In recent years, the NFL has put in place some new concussion protocols in order to prevent the injury from occurring unnecessarily. In 2013, the NFL implemented the “Crown-of-the-Helmet” rule (Timeline: the NFL’s Concussion Crisis). This rule is designed to penalize a player who “intentionally initiates contact with another player using the top of his helmet”(Hanson). Depending on the severity of the hit, the player can either be slammed with a 15-yard penalty or be ejected from the game entirely. This rule is quite effective since it forces the players to keep their heads up while making the tackle, thus greatly reducing the likelihood of a severe head or neck injury. This rule also raises awareness for the importance of education within the sport at younger ages. Enforcing proper tackling techniques at a young age allows kids to grow up in the sport knowing that they should not be leading into a tackle with their head. The Crown-of-the-Helmet rule should ideally prevent numerous concussion and spinal cord injuries from occurring, which will ultimately reduce the chance that these future players will suffer from CTE. With this one rule change, the NFL has completely altered the play of the game, but its benefits most certainly outweigh the costs since this rule is also proving to protect the future generations of professional athletes.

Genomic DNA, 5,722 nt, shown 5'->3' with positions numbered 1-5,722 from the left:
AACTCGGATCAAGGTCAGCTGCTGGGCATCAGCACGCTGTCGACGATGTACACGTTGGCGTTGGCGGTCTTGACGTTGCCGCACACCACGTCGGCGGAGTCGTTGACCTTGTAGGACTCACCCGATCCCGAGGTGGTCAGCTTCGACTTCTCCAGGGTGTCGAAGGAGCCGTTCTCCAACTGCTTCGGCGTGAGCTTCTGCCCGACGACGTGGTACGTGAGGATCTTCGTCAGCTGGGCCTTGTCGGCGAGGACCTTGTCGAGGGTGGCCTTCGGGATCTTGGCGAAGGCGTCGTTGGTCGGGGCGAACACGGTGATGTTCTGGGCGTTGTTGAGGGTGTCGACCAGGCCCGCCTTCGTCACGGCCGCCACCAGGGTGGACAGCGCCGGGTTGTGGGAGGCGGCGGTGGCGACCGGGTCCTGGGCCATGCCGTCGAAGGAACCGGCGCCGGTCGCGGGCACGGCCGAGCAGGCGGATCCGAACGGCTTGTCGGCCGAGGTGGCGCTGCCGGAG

“Civil Disobedience” and “Letter from Birmingham Jail,” written by Henry David Thoreau(1849)and Martin Luther King Jr., respectively, delve into the injustices brought upon their society by the government. Thoreau has massive disdain for “the State” since it is one that has not yet abolished slavery , while King is hopeful and optimistic in a future where people of all races can live together in harmony. Both of these men use all three appeals to argument (logos, ethos, pathos) to strengthen their essays. Both Thoreau and King use an equal, yet weighty, amount of logos and ethos to improve their arguments, but King has a stronger use of pathos, or emotional appeal. In times of inequality and injustice, passion and emotion seem to be the only things that can drive people to make a change. This realization makes King’s use of pathos have a much stronger effect on the audience than the appeals that Thoreau uses. It is for this reason that King has the stronger argument, overall.